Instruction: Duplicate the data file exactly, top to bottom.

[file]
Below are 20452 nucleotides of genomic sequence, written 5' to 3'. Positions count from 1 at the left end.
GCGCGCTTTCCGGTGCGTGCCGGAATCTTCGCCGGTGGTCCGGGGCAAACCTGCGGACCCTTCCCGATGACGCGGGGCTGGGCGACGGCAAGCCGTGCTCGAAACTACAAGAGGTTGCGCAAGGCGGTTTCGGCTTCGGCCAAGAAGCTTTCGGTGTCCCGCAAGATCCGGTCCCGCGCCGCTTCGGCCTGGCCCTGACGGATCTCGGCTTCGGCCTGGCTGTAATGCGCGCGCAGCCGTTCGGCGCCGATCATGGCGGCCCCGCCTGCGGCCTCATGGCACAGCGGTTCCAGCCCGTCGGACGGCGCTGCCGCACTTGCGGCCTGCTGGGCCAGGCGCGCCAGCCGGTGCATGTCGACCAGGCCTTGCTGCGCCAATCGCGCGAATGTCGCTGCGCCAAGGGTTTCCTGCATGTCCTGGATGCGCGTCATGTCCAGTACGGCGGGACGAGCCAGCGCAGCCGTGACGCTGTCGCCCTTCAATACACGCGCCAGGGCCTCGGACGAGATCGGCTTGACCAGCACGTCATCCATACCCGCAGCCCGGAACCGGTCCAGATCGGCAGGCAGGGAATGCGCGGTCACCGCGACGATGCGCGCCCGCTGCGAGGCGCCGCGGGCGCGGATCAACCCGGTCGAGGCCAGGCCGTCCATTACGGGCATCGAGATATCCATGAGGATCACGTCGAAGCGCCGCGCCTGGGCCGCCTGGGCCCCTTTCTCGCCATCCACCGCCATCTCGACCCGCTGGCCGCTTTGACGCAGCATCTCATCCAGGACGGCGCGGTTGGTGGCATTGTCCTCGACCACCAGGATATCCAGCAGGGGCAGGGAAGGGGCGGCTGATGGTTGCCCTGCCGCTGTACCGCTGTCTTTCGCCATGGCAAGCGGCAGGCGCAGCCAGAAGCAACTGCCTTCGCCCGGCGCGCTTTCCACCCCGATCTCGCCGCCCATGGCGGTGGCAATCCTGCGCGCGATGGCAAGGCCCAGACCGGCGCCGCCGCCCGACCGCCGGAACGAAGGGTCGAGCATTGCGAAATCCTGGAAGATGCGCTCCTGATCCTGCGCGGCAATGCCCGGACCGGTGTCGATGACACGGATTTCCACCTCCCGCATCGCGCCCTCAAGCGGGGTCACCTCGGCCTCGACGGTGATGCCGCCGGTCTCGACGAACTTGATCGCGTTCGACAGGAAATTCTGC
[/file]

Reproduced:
Below are 20452 nucleotides of genomic sequence, written 5' to 3'. Positions count from 1 at the left end.
GCGCGCTTTCCGGTGCGTGCCGGAATCTTCGCCGGTGGTCCGGGGCAAACCTGCGGACCCTTCCCGATGACGCGGGGCTGGGCGACGGCAAGCCGTGCTCGAAACTACAAGAGGTTGCGCAAGGCGGTTTCGGCTTCGGCCAAGAAGCTTTCGGTGTCCCGCAAGATCCGGTCCCGCGCCGCTTCGGCCTGGCCCTGACGGATCTCGGCTTCGGCCTGGCTGTAATGCGCGCGCAGCCGTTCGGCGCCGATCATGGCGGCCCCGCCTGCGGCCTCATGGCACAGCGGTTCCAGCCCGTCGGACGGCGCTGCCGCACTTGCGGCCTGCTGGGCCAGGCGCGCCAGCCGGTGCATGTCGACCAGGCCTTGCTGCGCCAATCGCGCGAATGTCGCTGCGCCAAGGGTTTCCTGCATGTCCTGGATGCGCGTCATGTCCAGTACGGCGGGACGAGCCAGCGCAGCCGTGACGCTGTCGCCCTTCAATACACGCGCCAGGGCCTCGGACGAGATCGGCTTGACCAGCACGTCATCCATACCCGCAGCCCGGAACCGGTCCAGATCGGCAGGCAGGGAATGCGCGGTCACCGCGACGATGCGCGCCCGCTGCGAGGCGCCGCGGGCGCGGATCAACCCGGTCGAGGCCAGGCCGTCCATTACGGGCATCGAGATATCCATGAGGATCACGTCGAAGCGCCGCGCCTGGGCCGCCTGGGCCCCTTTCTCGCCATCCACCGCCATCTCGACCCGCTGGCCGCTTTGACGCAGCATCTCATCCAGGACGGCGCGGTTGGTGGCATTGTCCTCGACCACCAGGATATCCAGCAGGGGCAGGGAAGGGGCGGCTGATGGTTGCCCTGCCGCTGTACCGCTGTCTTTCGCCATGGCAAGCGGCAGGCGCAGCCAGAAGCAACTGCCTTCGCCCGGCGCGCTTTCCACCCCGATCTCGCCGCCCATGGCGGTGGCAATCCTGCGCGCGATGGCAAGGCCCAGACCGGCGCCGCCGCCCGACCGCCGGAACGAAGGGTCGAGCATTGCGAAATCCTGGAAGATGCGCTCCTGATCCTGCGCGGCAATGCCCGGACCGGTGTCGATGACACGGATTTCCACCTCCCGCATCGCGCCCTCAAGCGGGGTCACCTCGGCCTCGACGGTGATGCCGCCGGTCTCGACGAACTTGATCGCGTTCGACAGGAAATTCTGC